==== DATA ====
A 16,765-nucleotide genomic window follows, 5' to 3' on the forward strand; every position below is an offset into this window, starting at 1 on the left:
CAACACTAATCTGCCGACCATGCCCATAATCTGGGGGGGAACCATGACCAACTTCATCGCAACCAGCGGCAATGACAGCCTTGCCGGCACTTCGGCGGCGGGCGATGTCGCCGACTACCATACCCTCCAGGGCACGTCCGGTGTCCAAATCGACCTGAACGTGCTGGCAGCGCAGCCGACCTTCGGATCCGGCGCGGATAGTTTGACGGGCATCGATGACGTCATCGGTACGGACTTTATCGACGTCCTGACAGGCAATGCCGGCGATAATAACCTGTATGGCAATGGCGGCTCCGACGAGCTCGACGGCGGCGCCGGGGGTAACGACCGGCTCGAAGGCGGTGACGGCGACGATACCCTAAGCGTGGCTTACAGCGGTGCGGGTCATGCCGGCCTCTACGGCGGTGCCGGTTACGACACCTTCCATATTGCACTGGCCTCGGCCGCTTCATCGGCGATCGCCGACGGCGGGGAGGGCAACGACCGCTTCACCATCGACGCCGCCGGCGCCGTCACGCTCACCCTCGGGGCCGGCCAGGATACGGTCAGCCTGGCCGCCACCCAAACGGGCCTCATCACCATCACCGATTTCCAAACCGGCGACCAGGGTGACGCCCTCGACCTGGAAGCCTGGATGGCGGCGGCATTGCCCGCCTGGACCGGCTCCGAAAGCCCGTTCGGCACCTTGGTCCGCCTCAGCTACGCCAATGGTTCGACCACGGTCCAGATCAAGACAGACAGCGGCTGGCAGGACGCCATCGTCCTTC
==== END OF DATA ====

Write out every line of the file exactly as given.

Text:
A 16,765-nucleotide genomic window follows, 5' to 3' on the forward strand; every position below is an offset into this window, starting at 1 on the left:
CAACACTAATCTGCCGACCATGCCCATAATCTGGGGGGGAACCATGACCAACTTCATCGCAACCAGCGGCAATGACAGCCTTGCCGGCACTTCGGCGGCGGGCGATGTCGCCGACTACCATACCCTCCAGGGCACGTCCGGTGTCCAAATCGACCTGAACGTGCTGGCAGCGCAGCCGACCTTCGGATCCGGCGCGGATAGTTTGACGGGCATCGATGACGTCATCGGTACGGACTTTATCGACGTCCTGACAGGCAATGCCGGCGATAATAACCTGTATGGCAATGGCGGCTCCGACGAGCTCGACGGCGGCGCCGGGGGTAACGACCGGCTCGAAGGCGGTGACGGCGACGATACCCTAAGCGTGGCTTACAGCGGTGCGGGTCATGCCGGCCTCTACGGCGGTGCCGGTTACGACACCTTCCATATTGCACTGGCCTCGGCCGCTTCATCGGCGATCGCCGACGGCGGGGAGGGCAACGACCGCTTCACCATCGACGCCGCCGGCGCCGTCACGCTCACCCTCGGGGCCGGCCAGGATACGGTCAGCCTGGCCGCCACCCAAACGGGCCTCATCACCATCACCGATTTCCAAACCGGCGACCAGGGTGACGCCCTCGACCTGGAAGCCTGGATGGCGGCGGCATTGCCCGCCTGGACCGGCTCCGAAAGCCCGTTCGGCACCTTGGTCCGCCTCAGCTACGCCAATGGTTCGACCACGGTCCAGATCAAGACAGACAGCGGCTGGCAGGACGCCATCGTCCTTC